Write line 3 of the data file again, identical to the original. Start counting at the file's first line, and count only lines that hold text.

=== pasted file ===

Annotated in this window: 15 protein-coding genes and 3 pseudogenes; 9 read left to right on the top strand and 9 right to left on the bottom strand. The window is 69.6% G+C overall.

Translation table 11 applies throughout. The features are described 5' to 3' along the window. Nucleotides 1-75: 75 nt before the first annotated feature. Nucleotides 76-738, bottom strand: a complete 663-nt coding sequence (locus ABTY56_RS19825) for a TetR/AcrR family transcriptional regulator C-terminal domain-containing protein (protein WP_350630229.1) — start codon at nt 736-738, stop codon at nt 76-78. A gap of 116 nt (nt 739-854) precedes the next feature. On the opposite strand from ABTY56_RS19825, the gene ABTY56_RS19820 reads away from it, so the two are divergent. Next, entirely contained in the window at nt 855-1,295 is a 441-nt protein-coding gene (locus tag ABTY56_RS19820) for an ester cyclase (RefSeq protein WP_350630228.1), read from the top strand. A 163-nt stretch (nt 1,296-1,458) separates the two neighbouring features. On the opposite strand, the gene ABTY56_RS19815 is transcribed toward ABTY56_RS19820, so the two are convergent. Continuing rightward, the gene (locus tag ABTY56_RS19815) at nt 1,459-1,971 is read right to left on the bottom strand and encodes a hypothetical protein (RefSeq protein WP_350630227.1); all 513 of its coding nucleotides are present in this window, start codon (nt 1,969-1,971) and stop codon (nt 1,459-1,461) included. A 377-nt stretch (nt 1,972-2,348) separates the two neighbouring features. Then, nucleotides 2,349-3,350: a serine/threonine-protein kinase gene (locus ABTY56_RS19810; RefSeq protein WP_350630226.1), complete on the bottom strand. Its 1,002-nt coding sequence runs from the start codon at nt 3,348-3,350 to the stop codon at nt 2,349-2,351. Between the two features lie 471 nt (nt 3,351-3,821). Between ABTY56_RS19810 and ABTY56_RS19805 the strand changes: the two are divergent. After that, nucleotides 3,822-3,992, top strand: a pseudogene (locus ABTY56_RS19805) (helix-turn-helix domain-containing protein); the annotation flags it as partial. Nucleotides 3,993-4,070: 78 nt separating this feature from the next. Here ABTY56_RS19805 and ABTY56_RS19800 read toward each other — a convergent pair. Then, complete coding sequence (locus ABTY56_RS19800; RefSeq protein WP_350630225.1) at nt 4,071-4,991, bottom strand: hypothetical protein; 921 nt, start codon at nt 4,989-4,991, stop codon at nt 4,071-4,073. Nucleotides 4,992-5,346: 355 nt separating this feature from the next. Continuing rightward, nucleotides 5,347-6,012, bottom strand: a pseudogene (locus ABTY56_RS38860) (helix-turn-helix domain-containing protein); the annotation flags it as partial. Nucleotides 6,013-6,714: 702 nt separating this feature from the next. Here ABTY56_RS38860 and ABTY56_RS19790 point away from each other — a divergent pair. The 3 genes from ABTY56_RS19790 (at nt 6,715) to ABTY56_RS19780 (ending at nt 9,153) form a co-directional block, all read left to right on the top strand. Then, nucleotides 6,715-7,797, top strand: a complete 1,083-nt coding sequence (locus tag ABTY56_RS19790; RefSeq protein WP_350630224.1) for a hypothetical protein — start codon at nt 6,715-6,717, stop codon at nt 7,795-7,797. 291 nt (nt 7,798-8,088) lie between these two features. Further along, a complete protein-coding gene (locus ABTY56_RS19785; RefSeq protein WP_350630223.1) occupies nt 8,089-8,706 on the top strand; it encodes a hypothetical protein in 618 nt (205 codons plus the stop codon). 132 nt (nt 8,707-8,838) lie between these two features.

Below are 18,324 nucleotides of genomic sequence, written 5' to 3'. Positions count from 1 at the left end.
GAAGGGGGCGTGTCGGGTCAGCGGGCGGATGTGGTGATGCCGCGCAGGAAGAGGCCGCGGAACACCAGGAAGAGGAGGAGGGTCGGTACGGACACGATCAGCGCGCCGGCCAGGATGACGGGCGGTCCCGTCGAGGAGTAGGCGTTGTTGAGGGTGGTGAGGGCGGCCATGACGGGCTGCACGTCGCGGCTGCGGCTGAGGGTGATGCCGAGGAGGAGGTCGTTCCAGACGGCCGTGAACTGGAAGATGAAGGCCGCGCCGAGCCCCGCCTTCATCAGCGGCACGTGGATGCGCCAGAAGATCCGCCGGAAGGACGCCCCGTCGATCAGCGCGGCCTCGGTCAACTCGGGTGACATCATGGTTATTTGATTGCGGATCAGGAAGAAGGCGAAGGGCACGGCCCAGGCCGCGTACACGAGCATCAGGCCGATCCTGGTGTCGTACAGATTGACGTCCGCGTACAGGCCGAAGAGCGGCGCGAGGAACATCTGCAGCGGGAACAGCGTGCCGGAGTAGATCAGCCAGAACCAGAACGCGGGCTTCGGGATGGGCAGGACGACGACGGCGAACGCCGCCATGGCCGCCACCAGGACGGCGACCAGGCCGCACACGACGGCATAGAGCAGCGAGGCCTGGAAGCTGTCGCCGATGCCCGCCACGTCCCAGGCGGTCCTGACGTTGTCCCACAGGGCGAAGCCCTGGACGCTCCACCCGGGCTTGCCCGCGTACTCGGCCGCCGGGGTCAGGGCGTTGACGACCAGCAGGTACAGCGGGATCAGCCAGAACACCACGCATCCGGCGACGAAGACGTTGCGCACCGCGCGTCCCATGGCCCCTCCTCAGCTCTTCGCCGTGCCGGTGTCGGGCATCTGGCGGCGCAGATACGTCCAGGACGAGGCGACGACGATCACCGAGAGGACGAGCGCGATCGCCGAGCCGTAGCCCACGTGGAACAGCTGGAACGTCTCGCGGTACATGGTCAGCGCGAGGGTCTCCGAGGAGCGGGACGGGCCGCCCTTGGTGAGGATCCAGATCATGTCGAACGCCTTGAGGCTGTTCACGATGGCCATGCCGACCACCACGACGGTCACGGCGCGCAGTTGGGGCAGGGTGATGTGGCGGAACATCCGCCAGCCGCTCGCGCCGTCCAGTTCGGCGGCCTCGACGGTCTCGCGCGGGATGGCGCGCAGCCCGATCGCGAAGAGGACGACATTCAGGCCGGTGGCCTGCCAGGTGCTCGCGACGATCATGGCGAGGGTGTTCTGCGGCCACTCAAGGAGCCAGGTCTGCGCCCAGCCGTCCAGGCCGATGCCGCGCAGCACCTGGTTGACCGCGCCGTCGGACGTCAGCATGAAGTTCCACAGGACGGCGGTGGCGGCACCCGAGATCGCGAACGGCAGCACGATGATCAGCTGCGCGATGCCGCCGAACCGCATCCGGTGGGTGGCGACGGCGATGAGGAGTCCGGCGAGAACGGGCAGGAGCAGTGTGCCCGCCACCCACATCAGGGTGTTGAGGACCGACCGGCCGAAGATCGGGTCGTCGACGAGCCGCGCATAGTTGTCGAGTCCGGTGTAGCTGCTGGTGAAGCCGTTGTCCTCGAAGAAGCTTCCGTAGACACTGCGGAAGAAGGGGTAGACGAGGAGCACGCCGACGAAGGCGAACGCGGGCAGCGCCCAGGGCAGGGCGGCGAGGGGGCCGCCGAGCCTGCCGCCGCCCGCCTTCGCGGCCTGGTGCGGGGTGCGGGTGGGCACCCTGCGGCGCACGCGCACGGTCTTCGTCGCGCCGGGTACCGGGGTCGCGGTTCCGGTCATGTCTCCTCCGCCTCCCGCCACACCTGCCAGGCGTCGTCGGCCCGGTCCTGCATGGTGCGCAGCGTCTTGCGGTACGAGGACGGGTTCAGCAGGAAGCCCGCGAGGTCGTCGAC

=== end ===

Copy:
Below are 18,324 nucleotides of genomic sequence, written 5' to 3'. Positions count from 1 at the left end.